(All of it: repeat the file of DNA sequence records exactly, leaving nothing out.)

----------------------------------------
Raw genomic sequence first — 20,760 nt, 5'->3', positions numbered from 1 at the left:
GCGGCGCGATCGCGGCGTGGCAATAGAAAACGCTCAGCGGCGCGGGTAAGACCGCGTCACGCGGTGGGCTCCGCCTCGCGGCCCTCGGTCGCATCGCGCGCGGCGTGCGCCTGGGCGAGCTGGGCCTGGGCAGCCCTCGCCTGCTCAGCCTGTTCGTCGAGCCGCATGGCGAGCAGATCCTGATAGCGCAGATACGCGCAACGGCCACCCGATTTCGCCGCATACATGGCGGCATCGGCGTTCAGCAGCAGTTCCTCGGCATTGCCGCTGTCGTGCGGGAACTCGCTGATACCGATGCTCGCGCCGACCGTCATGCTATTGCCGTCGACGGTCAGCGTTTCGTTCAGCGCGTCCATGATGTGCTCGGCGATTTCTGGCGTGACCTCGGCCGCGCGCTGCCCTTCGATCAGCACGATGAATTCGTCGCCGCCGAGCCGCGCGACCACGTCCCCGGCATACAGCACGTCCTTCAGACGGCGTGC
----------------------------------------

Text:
Raw genomic sequence first — 20,760 nt, 5'->3', positions numbered from 1 at the left:
GCGGCGCGATCGCGGCGTGGCAATAGAAAACGCTCAGCGGCGCGGGTAAGACCGCGTCACGCGGTGGGCTCCGCCTCGCGGCCCTCGGTCGCATCGCGCGCGGCGTGCGCCTGGGCGAGCTGGGCCTGGGCAGCCCTCGCCTGCTCAGCCTGTTCGTCGAGCCGCATGGCGAGCAGATCCTGATAGCGCAGATACGCGCAACGGCCACCCGATTTCGCCGCATACATGGCGGCATCGGCGTTCAGCAGCAGTTCCTCGGCATTGCCGCTGTCGTGCGGGAACTCGCTGATACCGATGCTCGCGCCGACCGTCATGCTATTGCCGTCGACGGTCAGCGTTTCGTTCAGCGCGTCCATGATGTGCTCGGCGATTTCTGGCGTGACCTCGGCCGCGCGCTGCCCTTCGATCAGCACGATGAATTCGTCGCCGCCGAGCCGCGCGACCACGTCCCCGGCATACAGCACGTCCTTCAGACGGCGTGC